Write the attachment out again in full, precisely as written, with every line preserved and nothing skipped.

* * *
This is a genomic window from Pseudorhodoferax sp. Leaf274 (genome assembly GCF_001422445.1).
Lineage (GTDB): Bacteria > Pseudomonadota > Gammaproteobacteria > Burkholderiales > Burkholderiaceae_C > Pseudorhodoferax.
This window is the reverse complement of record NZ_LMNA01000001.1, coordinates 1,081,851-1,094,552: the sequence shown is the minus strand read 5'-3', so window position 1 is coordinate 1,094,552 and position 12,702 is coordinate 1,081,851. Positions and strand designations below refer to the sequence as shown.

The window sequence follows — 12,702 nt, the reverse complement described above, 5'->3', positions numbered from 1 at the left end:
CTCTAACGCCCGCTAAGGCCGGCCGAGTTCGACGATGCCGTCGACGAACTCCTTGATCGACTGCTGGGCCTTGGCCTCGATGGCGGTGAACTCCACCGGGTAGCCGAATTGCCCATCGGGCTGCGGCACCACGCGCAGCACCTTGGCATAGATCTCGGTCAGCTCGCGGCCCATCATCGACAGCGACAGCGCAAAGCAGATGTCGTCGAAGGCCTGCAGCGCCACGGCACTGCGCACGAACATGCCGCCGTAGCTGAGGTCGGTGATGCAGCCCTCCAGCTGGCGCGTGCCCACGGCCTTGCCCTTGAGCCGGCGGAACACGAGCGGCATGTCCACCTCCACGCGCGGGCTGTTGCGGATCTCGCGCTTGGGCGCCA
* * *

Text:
This is a genomic window from Pseudorhodoferax sp. Leaf274 (genome assembly GCF_001422445.1).
Lineage (GTDB): Bacteria > Pseudomonadota > Gammaproteobacteria > Burkholderiales > Burkholderiaceae_C > Pseudorhodoferax.
This window is the reverse complement of record NZ_LMNA01000001.1, coordinates 1,081,851-1,094,552: the sequence shown is the minus strand read 5'-3', so window position 1 is coordinate 1,094,552 and position 12,702 is coordinate 1,081,851. Positions and strand designations below refer to the sequence as shown.

The window sequence follows — 12,702 nt, the reverse complement described above, 5'->3', positions numbered from 1 at the left end:
CTCTAACGCCCGCTAAGGCCGGCCGAGTTCGACGATGCCGTCGACGAACTCCTTGATCGACTGCTGGGCCTTGGCCTCGATGGCGGTGAACTCCACCGGGTAGCCGAATTGCCCATCGGGCTGCGGCACCACGCGCAGCACCTTGGCATAGATCTCGGTCAGCTCGCGGCCCATCATCGACAGCGACAGCGCAAAGCAGATGTCGTCGAAGGCCTGCAGCGCCACGGCACTGCGCACGAACATGCCGCCGTAGCTGAGGTCGGTGATGCAGCCCTCCAGCTGGCGCGTGCCCACGGCCTTGCCCTTGAGCCGGCGGAACACGAGCGGCATGTCCACCTCCACGCGCGGGCTGTTGCGGATCTCGCGCTTGGGCGCCA